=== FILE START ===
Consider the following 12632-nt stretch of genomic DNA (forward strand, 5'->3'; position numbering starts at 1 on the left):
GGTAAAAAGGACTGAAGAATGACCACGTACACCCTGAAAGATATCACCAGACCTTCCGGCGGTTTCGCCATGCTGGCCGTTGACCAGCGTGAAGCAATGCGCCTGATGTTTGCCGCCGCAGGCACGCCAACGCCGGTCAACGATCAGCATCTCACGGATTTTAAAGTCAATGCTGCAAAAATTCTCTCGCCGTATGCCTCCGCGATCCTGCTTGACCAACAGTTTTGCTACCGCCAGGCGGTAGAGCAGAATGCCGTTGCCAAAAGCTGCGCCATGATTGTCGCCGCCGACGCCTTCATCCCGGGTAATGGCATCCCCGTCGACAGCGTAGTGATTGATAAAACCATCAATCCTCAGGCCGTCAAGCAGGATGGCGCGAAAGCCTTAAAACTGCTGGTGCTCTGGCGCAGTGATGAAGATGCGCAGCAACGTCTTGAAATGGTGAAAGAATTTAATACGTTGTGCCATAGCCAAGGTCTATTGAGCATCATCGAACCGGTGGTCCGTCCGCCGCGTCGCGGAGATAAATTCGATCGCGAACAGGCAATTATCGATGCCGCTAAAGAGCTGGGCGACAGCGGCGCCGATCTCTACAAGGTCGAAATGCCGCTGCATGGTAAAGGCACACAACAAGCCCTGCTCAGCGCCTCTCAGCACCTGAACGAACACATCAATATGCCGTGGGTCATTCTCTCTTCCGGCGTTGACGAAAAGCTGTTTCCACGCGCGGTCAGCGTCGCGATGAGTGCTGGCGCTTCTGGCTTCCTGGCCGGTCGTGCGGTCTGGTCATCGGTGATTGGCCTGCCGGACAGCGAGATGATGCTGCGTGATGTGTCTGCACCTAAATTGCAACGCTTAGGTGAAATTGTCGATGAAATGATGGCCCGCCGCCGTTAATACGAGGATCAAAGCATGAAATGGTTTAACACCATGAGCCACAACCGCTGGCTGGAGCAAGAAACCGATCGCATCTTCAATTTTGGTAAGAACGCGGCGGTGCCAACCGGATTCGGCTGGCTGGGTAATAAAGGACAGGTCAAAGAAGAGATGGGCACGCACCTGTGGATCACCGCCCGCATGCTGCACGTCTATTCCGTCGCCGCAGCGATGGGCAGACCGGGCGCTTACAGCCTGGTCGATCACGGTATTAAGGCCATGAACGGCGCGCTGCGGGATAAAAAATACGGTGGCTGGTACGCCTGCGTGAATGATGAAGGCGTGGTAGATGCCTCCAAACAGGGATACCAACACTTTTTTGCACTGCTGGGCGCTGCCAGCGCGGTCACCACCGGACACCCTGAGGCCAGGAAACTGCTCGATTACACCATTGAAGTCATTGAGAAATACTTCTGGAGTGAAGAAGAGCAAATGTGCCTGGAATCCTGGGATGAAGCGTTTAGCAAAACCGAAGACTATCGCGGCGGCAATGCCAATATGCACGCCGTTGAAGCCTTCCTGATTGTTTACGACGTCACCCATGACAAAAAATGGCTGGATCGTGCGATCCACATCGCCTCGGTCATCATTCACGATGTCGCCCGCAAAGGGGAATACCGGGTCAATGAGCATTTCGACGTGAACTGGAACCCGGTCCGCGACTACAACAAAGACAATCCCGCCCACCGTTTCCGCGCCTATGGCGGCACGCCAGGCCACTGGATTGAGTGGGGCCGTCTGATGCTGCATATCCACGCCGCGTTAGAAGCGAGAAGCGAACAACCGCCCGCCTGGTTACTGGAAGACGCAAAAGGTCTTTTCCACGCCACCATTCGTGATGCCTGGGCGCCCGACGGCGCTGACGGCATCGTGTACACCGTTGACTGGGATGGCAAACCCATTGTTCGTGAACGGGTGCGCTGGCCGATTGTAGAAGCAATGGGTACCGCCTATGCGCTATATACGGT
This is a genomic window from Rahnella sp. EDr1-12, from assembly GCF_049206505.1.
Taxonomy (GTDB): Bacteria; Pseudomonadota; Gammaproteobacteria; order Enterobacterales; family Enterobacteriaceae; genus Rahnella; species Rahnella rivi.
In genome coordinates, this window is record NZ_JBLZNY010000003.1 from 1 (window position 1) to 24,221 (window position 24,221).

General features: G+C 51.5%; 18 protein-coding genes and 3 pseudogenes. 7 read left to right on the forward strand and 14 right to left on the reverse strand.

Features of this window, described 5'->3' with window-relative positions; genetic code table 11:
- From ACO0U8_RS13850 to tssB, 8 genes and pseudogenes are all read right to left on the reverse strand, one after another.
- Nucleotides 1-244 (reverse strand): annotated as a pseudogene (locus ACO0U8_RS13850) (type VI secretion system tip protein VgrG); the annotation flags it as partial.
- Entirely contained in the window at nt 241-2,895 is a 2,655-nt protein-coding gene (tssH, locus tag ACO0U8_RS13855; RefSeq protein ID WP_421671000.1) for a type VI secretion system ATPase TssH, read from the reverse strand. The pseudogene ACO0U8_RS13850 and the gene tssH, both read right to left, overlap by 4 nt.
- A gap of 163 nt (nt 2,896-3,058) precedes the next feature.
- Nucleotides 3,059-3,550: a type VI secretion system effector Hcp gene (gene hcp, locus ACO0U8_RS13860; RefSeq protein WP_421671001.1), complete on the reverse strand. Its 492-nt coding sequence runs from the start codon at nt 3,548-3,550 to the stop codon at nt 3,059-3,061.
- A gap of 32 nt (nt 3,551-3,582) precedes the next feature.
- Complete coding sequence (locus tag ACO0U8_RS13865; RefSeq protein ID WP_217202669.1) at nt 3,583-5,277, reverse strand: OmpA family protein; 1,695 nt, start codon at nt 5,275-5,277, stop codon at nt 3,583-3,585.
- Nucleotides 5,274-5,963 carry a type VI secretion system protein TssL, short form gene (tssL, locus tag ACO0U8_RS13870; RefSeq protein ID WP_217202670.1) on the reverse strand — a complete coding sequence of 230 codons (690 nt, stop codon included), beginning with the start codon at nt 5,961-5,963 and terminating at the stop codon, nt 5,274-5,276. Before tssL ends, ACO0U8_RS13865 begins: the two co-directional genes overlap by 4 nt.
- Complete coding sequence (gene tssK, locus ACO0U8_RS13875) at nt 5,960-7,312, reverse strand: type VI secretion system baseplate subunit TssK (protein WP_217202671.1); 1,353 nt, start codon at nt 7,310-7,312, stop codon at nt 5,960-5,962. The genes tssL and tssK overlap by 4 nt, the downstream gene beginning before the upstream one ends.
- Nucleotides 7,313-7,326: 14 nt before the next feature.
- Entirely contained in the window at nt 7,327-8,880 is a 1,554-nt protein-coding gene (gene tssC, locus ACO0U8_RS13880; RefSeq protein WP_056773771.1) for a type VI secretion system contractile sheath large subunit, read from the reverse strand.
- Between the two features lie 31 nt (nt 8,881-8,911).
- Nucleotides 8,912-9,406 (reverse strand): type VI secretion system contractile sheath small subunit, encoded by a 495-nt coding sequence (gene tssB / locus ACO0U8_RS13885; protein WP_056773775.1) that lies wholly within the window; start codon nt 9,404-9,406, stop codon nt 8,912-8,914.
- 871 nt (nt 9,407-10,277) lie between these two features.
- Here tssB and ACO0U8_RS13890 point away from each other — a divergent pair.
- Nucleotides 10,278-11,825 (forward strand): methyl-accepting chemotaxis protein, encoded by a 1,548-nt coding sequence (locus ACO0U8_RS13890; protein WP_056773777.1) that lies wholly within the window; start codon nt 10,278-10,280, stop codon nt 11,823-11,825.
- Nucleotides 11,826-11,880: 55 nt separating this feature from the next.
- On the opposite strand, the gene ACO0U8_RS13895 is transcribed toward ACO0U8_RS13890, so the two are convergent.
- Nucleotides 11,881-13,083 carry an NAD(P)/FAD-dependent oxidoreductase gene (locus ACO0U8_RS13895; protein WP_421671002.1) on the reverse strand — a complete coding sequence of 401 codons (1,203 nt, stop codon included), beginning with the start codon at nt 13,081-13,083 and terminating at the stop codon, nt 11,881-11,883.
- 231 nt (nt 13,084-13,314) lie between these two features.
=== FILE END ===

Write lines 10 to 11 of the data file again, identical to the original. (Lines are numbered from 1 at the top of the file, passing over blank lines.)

- Entirely contained in the window at nt 241-2,895 is a 2,655-nt protein-coding gene (tssH, locus tag ACO0U8_RS13855; RefSeq protein ID WP_421671000.1) for a type VI secretion system ATPase TssH, read from the reverse strand. The pseudogene ACO0U8_RS13850 and the gene tssH, both read right to left, overlap by 4 nt.
- A gap of 163 nt (nt 2,896-3,058) precedes the next feature.